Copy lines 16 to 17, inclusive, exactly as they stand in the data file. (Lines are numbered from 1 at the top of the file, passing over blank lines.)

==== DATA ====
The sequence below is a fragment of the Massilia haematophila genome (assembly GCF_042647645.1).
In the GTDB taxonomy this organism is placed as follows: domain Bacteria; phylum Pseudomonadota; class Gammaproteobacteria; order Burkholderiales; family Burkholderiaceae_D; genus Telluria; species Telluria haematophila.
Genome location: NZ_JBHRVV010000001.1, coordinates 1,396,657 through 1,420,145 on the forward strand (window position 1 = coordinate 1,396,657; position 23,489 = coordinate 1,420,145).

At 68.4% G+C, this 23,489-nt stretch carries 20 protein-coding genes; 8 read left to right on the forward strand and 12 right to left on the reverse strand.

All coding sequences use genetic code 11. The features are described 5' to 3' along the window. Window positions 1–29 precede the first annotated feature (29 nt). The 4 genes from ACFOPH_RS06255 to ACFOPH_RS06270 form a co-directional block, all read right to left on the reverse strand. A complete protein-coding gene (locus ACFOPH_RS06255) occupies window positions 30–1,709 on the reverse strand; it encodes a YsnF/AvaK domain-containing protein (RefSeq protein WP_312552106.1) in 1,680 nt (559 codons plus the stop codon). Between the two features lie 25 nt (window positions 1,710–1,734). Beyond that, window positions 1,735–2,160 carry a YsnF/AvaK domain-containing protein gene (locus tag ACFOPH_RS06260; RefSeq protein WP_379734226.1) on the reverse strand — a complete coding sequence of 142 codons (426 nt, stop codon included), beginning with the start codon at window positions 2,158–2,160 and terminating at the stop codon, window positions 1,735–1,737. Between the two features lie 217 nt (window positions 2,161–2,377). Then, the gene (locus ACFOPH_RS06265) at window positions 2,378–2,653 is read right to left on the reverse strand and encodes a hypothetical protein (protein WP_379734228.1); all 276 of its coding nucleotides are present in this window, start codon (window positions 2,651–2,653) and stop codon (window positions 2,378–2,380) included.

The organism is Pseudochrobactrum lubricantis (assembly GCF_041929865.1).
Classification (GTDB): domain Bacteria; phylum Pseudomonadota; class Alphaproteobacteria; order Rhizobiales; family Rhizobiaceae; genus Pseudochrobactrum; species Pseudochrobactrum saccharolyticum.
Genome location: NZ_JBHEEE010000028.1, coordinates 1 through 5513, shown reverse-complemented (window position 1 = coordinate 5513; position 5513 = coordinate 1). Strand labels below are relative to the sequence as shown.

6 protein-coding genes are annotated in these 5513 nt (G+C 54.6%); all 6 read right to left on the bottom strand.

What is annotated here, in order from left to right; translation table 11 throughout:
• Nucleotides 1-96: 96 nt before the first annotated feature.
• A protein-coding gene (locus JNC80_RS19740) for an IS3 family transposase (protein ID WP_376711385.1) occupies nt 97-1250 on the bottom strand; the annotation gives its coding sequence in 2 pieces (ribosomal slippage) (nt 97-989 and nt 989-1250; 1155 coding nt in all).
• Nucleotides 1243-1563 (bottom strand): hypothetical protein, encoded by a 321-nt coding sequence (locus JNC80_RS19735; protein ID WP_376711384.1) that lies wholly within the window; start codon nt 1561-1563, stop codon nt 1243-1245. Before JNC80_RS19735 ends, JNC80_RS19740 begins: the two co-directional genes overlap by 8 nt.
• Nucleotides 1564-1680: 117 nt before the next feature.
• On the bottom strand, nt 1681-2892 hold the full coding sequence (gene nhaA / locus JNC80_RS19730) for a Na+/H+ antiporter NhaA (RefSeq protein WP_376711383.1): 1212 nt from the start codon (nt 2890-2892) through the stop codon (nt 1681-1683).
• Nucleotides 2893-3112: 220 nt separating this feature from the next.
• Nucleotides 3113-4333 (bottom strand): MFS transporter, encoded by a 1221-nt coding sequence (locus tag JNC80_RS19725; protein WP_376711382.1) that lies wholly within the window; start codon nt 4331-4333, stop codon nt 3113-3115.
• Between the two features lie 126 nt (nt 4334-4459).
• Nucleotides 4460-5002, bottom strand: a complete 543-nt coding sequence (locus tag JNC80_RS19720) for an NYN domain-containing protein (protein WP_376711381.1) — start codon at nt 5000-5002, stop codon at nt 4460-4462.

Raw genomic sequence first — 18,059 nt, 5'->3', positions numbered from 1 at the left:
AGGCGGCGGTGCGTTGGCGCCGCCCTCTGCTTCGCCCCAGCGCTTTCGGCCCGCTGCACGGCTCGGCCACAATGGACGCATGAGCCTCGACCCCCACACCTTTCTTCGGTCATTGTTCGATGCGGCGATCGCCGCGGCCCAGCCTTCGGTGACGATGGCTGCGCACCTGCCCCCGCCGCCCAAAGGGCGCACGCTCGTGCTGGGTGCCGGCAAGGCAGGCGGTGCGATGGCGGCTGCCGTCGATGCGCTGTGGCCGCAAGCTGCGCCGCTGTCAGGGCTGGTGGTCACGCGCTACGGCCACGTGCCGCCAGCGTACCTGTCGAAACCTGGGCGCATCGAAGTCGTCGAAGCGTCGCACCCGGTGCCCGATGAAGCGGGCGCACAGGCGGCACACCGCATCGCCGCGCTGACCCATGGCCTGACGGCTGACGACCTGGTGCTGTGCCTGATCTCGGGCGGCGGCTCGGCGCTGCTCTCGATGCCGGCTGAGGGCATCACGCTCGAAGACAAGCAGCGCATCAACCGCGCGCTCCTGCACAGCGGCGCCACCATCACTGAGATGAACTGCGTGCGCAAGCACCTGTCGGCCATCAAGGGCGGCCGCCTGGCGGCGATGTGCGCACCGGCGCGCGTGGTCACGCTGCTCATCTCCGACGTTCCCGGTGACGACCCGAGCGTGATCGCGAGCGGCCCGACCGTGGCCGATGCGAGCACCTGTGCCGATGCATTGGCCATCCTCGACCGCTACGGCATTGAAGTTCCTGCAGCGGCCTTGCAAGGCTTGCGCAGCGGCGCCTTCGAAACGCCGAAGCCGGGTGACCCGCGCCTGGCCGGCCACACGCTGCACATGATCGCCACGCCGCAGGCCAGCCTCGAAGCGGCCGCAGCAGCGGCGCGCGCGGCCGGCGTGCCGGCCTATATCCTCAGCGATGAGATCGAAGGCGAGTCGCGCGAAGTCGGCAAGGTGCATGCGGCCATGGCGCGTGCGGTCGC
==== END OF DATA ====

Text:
• Nucleotides 2893-3112: 220 nt separating this feature from the next.
• Nucleotides 3113-4333 (bottom strand): MFS transporter, encoded by a 1221-nt coding sequence (locus tag JNC80_RS19725; protein WP_376711382.1) that lies wholly within the window; start codon nt 4331-4333, stop codon nt 3113-3115.